Kharif season crop does not need any irrigation; it is mostly grown as a rain-fed crop. In the absence of rains one or two irrigation can be completed. During heavy rains, the excess water from the field must be drained out.

Seed spacing/Plant spacing of Kodo millets:

Row-to-row seed spacing is maintained 20 to 25 cm and plant-to-plant spacing is maintained 8 to 10 cm.

The seed rate of Kodo millets:

The seed rate of Kodo millet will be 10 kg per for line sowing and 15 kg per ha for broadcasting.

Seed production:

Seed production of Kodo millet can be done in June – July, and February – March month. The pollination should not coincide with rains for quality and efficient seed setting.

Manures and fertilizers:

Addition of organic manures is always beneficial since it helps to develop the water retention capacity of soil in addition to providing essential nutrients to the crop plants. The crop must be manured with 5 to 10 t/ha FYM about a month before sowing. We can apply 40 kg nitrogen, 20 kg P2O5 and 20 kg K2O per hectare. All the fertilizers can be applied at the time of sowing in furrows.

Field standards:

The Kodo millet is a self-pollinated crop. The crop must be raised in isolation. The isolation distance maintained between the varieties is three meters for both foundation and certified seed production to maintain the varietal purity.

Read: How To Grow Teff Grains.

Seed standards:

The percentage of physical purity of certified & foundation seeds must be 97% with a minimum of 75% of germination capacity and 12% of moisture content. The presence of inert matter must not exceed 2.0%.

Seed selection and sowing:

Seeds used for seed production must be of good quality certified seeds from an authentic source. Seeds must be healthy with required germination percentage. In North India, sowing must be done in mid-June to mid-July and in South India during September – December. Suggested seed rate is 4 kg/acre (10 kg/ha). Selected seeds must be treated with Azospirillum @ 60 gm/kg of seeds. Treated seeds must be sown with a spacing of 30 x 10 cm. Seeds should be sown at the depth of 3 to 4 cm.

Weed management:

The seed production field must be maintained weed free from the initial stage. It is essential to control the weeds in the initial stages of plant growth, especially up to 35 to 40 days after sowing. Normally two weeding at an interval of 15 days is sufficient. Weeding can be made with hand hoe or a wheel hoe in the line sown the crop.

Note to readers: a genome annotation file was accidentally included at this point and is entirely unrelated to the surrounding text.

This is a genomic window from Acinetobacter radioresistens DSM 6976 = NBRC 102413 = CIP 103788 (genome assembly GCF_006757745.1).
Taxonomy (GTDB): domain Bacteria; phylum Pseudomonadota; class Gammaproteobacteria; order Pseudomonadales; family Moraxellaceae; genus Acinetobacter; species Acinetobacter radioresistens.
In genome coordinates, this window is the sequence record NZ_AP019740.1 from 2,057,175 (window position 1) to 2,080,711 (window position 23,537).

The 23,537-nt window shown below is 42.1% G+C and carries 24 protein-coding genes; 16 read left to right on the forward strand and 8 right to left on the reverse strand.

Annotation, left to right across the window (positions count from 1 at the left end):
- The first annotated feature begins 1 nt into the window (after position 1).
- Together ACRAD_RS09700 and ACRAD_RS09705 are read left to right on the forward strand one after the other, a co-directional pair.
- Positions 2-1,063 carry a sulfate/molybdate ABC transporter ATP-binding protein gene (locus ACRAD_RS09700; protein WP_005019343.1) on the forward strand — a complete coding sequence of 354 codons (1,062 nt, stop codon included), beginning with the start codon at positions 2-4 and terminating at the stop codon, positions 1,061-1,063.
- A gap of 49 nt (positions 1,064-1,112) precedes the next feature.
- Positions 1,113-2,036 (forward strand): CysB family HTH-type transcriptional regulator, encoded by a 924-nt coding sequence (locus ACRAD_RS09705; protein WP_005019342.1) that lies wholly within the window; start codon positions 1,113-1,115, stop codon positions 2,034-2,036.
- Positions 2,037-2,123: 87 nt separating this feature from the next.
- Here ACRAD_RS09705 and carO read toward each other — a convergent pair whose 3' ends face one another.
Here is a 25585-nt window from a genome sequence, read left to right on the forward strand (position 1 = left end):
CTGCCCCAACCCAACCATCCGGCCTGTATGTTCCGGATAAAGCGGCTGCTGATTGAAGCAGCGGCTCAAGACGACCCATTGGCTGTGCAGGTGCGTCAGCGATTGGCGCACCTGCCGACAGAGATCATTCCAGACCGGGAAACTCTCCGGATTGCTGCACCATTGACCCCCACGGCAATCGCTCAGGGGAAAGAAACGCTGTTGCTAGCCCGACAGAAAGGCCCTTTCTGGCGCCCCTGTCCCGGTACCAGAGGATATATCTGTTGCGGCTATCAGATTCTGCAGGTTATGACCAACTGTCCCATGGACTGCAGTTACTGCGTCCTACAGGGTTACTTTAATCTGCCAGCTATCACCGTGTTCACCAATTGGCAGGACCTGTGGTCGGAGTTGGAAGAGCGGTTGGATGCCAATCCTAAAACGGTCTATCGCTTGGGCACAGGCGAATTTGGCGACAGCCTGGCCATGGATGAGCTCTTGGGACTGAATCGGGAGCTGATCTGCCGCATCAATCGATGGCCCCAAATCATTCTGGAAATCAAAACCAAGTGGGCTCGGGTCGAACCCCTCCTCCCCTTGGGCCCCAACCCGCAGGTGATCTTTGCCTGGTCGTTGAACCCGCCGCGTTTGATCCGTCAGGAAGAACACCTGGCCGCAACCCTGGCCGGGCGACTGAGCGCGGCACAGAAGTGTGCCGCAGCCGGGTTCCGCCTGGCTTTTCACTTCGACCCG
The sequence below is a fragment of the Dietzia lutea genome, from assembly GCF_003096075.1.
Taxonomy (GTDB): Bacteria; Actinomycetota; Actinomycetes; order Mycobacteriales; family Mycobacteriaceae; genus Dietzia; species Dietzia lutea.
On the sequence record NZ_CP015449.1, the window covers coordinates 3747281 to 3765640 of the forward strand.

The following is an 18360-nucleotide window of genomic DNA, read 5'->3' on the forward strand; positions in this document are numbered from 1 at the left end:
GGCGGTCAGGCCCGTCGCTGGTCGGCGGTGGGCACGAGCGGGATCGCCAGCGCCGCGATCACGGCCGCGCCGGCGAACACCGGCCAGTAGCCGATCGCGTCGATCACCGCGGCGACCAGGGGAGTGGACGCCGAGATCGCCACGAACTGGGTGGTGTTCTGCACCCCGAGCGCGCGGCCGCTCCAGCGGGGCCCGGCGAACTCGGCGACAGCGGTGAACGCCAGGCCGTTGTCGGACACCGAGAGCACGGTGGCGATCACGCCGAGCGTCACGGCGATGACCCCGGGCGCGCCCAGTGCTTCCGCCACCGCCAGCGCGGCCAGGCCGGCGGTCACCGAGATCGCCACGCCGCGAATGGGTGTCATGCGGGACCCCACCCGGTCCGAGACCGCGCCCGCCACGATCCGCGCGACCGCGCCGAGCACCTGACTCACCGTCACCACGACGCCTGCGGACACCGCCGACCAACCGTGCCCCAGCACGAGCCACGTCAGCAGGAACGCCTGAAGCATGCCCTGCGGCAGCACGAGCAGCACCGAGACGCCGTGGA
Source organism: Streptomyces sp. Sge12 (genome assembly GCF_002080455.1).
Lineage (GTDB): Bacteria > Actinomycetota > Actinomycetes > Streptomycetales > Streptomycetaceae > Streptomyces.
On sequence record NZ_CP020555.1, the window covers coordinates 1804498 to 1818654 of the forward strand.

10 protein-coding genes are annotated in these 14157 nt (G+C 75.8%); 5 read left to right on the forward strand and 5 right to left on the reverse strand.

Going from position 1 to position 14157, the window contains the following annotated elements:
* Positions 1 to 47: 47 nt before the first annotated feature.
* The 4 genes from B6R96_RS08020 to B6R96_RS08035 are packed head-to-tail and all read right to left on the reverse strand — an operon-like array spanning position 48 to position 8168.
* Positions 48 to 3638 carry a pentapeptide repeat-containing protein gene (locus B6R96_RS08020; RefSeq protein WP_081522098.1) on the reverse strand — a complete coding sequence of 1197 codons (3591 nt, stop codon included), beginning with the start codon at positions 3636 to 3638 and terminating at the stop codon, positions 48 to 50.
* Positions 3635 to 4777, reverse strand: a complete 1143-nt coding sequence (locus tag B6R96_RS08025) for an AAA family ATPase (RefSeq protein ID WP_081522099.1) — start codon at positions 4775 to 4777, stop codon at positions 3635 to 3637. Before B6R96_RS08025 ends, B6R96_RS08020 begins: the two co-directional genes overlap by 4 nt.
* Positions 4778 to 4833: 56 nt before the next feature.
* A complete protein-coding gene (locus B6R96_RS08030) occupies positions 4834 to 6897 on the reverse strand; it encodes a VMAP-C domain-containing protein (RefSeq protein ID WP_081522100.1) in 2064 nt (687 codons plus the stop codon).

Roguing must be done often to remove the off-types, volunteer plants, and diseased plants from the seed production field to avoid genetic contamination. Roguing must be done up to the flowering stage. Maximum percentage of an off-type permitted at the final inspection is 0.05% of foundation & 0.10% of certified seed production.

Diseases and its control measure in Kodo millet:

The diseases and its control measure in Kodo millets are;

Rust: Brown pustules are seen on leaves. This disease hinders photosynthesis & cause considerable loss in yield.

Control: These diseases controlled to some extent by spraying of 0.2% solution of Mancozeb 75 WP.

Head smut (Sphacelotheca destruens): The affected ears are full of black masses enclosed with a thin yellow membrane. This is seed natural disease.

Control: Seed treated with thiram or ceresan @ 2.5 g/kg of seed & soaking seeds in hot water at 55°C for 7 to 12 minutes.

Insect-pests management:

Shoot fly: Apply Phorate @15 kg/ha (10% granules) in the soil at the point of field preparation or Carbofuran (Furadan) 3% granules @ 30 kg/ha in furrows or as a broadcast before sowing.

White ants stem borer: These are two main insect pests of Kodo crop. White ants can be controlled by applying 20-25 kg per hectare 5% Malathion or 2% methyl parathion dust in the soil before sowing.

Harvesting and processing:

Harvest is completed once the ear heads are physiologically mature. Generally, the crop is ready for harvest in 100 days. Physiologically mature ear heads will turn from the brown color to green color. Plants are cut close to the ground level, bundled & stacked for a week before threshing. The threshed grains are additionally cleaned by winnowing.

Drying and storage:

The cleaned seeds must be sun-dried to attain a safe moisture level of 12%. Care must be taken while drying to avoid mechanical injury to the seeds and contamination. Seeds can be stored up to 13 months under good storage conditions.

The yield of Kodo millet per acre/hectare:

With better package and practices; one can obtain 15 to 19 quintal grains and 30 to 40 quintal straws per hectare.

Read: How To Grow Pearl Millet.